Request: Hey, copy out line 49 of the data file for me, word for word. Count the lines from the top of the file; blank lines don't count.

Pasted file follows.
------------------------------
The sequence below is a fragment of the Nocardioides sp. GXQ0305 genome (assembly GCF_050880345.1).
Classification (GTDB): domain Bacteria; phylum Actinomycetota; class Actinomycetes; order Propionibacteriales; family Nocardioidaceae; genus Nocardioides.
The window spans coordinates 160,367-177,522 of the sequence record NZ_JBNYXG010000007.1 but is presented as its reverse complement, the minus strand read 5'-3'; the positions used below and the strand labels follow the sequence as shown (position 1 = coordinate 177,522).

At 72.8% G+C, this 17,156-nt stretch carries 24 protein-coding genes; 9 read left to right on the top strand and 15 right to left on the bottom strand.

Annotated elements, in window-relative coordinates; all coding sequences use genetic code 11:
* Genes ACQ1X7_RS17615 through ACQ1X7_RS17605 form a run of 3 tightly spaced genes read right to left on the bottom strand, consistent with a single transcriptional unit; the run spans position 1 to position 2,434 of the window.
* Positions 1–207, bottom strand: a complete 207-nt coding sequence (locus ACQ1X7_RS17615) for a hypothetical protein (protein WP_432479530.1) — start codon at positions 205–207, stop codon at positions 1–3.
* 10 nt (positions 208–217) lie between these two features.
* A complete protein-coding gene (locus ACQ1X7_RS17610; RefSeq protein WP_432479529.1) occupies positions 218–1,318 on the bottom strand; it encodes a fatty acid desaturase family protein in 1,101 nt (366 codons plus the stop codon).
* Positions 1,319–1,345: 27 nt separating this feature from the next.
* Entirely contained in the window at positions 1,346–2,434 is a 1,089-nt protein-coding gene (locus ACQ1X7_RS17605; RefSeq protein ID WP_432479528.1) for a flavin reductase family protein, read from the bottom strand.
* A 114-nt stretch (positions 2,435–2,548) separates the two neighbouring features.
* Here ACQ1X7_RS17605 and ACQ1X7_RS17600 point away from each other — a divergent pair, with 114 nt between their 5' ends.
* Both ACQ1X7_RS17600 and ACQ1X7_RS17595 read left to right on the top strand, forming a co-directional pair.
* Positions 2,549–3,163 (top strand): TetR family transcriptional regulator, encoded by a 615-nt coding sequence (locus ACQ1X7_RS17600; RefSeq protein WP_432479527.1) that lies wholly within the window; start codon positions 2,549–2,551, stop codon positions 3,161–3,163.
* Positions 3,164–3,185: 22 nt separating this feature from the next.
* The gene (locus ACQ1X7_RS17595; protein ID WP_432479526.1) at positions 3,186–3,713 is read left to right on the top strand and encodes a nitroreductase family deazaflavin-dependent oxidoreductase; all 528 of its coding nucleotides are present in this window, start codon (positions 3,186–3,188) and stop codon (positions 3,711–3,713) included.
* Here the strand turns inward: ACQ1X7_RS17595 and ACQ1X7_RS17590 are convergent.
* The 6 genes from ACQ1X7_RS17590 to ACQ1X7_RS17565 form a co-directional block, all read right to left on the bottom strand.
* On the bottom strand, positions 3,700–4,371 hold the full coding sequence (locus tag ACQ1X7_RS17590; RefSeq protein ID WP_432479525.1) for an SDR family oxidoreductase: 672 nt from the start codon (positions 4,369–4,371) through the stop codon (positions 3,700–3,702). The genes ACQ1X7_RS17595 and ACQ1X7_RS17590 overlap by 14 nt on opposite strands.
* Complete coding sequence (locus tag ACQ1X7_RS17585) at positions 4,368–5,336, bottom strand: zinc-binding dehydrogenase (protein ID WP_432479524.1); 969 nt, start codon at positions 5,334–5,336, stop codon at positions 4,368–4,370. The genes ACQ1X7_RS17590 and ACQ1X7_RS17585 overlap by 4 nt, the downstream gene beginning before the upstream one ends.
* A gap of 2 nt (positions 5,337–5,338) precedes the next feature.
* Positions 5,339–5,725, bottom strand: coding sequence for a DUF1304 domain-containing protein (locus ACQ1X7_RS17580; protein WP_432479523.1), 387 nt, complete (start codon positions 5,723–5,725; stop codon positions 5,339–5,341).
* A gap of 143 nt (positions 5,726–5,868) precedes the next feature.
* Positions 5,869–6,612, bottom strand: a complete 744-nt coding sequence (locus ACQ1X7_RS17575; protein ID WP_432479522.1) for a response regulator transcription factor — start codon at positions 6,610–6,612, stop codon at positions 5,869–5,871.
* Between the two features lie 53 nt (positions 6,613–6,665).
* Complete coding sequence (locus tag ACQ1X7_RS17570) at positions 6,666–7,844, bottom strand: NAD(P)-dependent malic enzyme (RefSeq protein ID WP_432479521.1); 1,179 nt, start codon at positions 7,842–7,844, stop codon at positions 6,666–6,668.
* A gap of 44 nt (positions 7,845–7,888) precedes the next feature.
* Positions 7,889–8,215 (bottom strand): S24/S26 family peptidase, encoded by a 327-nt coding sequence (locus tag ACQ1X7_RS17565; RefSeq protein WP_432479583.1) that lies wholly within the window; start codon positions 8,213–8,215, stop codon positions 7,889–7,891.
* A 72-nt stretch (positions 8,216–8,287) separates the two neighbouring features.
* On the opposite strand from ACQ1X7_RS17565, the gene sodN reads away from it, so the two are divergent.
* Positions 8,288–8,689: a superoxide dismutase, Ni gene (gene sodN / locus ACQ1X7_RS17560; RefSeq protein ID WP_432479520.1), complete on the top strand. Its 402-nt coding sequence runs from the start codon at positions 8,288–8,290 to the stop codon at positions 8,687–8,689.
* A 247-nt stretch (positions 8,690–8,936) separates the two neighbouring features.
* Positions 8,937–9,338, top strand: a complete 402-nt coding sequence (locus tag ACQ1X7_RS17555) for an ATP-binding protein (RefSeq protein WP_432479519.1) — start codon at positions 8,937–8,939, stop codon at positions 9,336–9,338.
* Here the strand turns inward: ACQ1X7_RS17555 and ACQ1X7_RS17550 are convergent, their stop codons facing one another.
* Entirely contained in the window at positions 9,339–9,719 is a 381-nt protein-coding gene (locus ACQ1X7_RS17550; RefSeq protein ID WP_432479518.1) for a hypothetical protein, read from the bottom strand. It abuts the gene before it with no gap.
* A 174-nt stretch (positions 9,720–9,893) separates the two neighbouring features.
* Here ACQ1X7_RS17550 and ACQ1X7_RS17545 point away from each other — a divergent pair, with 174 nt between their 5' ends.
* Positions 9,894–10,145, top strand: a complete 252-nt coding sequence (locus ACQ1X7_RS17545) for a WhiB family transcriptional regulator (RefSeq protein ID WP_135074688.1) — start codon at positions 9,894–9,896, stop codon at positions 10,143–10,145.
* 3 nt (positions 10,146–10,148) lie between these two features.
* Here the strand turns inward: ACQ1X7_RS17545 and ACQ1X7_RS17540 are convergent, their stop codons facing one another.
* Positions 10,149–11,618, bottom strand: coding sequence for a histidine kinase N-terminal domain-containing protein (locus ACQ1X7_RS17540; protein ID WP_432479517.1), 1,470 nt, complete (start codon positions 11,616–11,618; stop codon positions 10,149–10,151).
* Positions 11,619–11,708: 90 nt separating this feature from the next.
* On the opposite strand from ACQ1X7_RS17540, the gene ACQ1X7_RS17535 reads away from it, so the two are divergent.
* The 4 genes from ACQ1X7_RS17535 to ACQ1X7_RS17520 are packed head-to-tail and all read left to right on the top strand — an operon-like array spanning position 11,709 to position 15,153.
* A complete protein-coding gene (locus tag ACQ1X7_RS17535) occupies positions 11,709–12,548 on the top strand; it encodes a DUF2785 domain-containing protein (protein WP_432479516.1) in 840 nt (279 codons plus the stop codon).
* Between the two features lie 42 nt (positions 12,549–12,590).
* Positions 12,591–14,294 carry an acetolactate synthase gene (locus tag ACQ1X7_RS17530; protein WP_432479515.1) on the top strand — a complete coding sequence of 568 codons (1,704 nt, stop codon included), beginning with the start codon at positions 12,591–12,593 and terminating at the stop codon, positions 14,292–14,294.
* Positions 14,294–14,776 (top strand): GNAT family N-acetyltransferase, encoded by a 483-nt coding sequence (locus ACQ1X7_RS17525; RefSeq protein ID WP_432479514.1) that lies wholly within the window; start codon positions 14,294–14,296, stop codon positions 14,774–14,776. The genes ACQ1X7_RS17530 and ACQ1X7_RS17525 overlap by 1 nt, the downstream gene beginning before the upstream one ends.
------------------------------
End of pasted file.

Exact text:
* Positions 14,294–14,776 (top strand): GNAT family N-acetyltransferase, encoded by a 483-nt coding sequence (locus ACQ1X7_RS17525; RefSeq protein ID WP_432479514.1) that lies wholly within the window; start codon positions 14,294–14,296, stop codon positions 14,774–14,776. The genes ACQ1X7_RS17530 and ACQ1X7_RS17525 overlap by 1 nt, the downstream gene beginning before the upstream one ends.